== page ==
Make no mistake, even when I drop weight, my frame is never going to make it look like I'm the TV version of healthy.  My frame is somewhat panda-bear shaped.  Even when I was in karate and could jump over a fence or kick a Hyundai over (seriously, TKD was an amazing workout, and it fills you with unwarranted self-confidence and the desire to kick everything all the time), I wasn't ever mistaken for "thin".  So I've kind of decided to give up on lean and go for "thuglike".  Or "Ben Grimm-esque".  I can be a big guy, but I can be a big guy who won't give you pause as you wonder if they're going to make it up the stairs.

My eating habits have had to change.  I don't insist on Tex-Mex three nights per week anymore.  I seek out tuna and chicken rather than a large Papa John's pizza.  Jamie has been a total sport and we cook differently now.

I think its important to note: I've also been poor frequently, and like it or not, its easier to eat really badly when you don't have much money.

Anyhow, I do have some fitness goals.  Mostly I'm writing this post so I make a public deal with myself to keep working out.  The goals are modest, and its also very hard to explain to people what it means to be the sheer scale that I am.  Losing five pounds is noticeable on other people.  I've lost considerably more than that and most people don't really notice, and that's okay.  I'm not in it to be told I'm looking svelter.  But I do give myself a smug smile of satisfaction when I have to buy new pants.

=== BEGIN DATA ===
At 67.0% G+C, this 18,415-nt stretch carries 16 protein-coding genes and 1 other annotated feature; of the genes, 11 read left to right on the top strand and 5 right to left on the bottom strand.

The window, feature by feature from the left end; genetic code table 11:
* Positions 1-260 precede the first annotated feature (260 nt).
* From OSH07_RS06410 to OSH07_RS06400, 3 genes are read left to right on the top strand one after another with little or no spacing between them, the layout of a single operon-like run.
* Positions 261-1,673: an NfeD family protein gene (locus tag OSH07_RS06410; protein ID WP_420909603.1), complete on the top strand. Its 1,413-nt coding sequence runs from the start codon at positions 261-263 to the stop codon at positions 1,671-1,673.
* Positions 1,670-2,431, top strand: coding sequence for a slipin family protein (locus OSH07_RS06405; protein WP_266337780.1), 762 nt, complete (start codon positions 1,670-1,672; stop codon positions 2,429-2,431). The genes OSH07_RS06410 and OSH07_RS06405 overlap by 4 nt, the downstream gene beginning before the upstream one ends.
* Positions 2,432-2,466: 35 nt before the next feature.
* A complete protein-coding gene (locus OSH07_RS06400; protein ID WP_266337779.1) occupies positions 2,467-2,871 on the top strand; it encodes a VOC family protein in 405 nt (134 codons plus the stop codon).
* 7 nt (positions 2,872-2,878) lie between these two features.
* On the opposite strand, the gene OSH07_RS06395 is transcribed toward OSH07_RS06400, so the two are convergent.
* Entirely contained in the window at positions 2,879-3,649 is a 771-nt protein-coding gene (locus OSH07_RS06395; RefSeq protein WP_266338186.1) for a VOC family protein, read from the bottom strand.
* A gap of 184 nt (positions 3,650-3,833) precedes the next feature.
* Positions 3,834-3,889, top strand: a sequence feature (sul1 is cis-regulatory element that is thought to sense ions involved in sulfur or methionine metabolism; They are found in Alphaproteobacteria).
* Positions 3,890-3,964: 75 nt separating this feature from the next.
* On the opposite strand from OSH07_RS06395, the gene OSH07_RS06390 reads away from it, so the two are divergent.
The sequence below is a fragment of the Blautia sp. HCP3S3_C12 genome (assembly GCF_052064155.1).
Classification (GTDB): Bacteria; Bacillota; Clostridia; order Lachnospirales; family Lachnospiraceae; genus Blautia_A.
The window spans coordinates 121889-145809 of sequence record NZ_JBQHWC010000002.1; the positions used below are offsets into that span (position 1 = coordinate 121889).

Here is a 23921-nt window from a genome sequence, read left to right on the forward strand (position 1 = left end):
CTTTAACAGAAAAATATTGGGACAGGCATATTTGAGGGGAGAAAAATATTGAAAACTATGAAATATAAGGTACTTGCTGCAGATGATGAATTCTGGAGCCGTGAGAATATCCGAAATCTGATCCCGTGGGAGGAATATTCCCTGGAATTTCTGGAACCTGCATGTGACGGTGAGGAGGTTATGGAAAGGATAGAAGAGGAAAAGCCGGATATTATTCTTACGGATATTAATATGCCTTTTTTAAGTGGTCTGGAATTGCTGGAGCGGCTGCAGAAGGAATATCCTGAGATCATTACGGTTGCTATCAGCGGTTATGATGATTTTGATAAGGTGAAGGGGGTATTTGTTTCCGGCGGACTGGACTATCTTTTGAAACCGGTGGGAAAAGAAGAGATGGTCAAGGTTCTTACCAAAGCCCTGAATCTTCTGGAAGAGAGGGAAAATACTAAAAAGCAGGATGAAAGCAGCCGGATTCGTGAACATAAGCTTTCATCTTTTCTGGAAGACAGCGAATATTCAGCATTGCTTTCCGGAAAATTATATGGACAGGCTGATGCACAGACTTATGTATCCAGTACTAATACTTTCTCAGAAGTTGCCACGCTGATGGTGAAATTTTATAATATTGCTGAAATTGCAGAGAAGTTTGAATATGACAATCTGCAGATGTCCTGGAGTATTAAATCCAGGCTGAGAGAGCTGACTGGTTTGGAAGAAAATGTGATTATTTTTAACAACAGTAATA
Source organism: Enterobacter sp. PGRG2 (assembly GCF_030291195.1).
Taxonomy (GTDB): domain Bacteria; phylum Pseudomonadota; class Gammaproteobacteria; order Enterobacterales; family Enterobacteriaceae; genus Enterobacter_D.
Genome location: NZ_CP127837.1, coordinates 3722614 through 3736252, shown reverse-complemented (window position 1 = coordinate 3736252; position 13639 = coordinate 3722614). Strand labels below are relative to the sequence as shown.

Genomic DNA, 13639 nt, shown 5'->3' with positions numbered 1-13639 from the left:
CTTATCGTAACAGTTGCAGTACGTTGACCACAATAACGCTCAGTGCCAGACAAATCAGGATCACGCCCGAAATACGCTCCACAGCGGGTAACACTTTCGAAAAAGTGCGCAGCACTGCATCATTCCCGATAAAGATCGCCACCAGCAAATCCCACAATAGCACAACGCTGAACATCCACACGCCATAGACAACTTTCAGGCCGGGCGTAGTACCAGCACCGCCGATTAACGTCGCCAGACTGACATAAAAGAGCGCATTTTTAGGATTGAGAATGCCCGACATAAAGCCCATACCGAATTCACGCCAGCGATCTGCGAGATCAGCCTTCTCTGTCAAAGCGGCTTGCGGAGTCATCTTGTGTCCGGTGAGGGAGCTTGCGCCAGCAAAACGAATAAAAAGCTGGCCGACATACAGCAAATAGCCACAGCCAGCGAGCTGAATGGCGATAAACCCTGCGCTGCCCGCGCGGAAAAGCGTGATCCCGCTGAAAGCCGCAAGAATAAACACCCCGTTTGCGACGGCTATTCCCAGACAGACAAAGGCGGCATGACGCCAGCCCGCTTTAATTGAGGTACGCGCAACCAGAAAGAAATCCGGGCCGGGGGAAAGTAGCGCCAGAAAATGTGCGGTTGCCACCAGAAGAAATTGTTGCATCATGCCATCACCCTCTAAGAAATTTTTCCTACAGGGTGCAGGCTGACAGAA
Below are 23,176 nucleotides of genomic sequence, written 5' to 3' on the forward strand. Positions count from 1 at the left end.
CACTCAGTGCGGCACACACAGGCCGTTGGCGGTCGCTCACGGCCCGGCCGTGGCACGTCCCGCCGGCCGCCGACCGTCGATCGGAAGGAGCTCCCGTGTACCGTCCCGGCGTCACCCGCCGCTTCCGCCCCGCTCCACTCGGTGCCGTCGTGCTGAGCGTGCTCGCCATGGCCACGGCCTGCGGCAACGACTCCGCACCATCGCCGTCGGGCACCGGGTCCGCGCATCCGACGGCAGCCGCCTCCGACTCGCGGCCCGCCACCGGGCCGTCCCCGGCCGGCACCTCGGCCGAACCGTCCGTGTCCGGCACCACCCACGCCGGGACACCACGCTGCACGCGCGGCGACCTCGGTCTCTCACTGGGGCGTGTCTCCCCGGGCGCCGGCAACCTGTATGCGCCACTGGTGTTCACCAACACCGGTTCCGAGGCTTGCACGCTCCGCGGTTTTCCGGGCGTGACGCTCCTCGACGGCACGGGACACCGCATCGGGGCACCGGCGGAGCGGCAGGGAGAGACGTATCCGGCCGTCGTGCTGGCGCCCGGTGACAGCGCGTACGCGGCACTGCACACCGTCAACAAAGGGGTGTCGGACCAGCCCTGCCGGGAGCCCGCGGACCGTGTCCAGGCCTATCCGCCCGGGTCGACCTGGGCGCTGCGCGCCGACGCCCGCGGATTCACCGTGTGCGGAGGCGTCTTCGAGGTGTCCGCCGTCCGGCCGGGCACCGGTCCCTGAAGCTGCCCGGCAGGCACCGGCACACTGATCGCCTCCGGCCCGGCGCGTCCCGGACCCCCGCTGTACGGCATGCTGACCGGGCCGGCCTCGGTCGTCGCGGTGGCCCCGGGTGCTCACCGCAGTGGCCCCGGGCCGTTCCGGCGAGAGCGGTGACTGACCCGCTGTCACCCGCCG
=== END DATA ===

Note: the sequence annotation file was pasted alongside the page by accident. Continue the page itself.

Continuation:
The nice thing is that I've got friends who have, in their 30's, really made huge lifestyle changes and its worked for them.  It's do-able (but I'm not going to become a crazy marathon runner like some of you, Simon and JAL).  And that's inspirational.  It really, truly is.  Not the least of these folks is my brother, who was always the bigger of the two of us, but now that jerk has gone and lost a ton of weight.  So screw that guy.

Anyhow, again, this isn't much more about me making a statement so that you guys hold me to it, and I hold me to it, and as this blog also acts as a personal journal, I can look back and remember where I was when I posted this, and hopefully I won't have fallen off the wagon by then.


Paul Toohey said...

This is awesome. Keep it up! (I need to refocus both on eating better and exercising regularly too). I know when I was lighter I felt a ton better, and that I want to get back to that.

Keep it up, and keep us informed. It's a good way to motivate yourself and other bigger guys like me.

Anonymous said...

Thanks for not bringing up heredity :-). Yes, please take care of yourself. As a guy who didn't realize that good health was not a god-given right until age 40, I applaud you coming to the realization at age 36. I always knew you were smarter than me! Stay with it.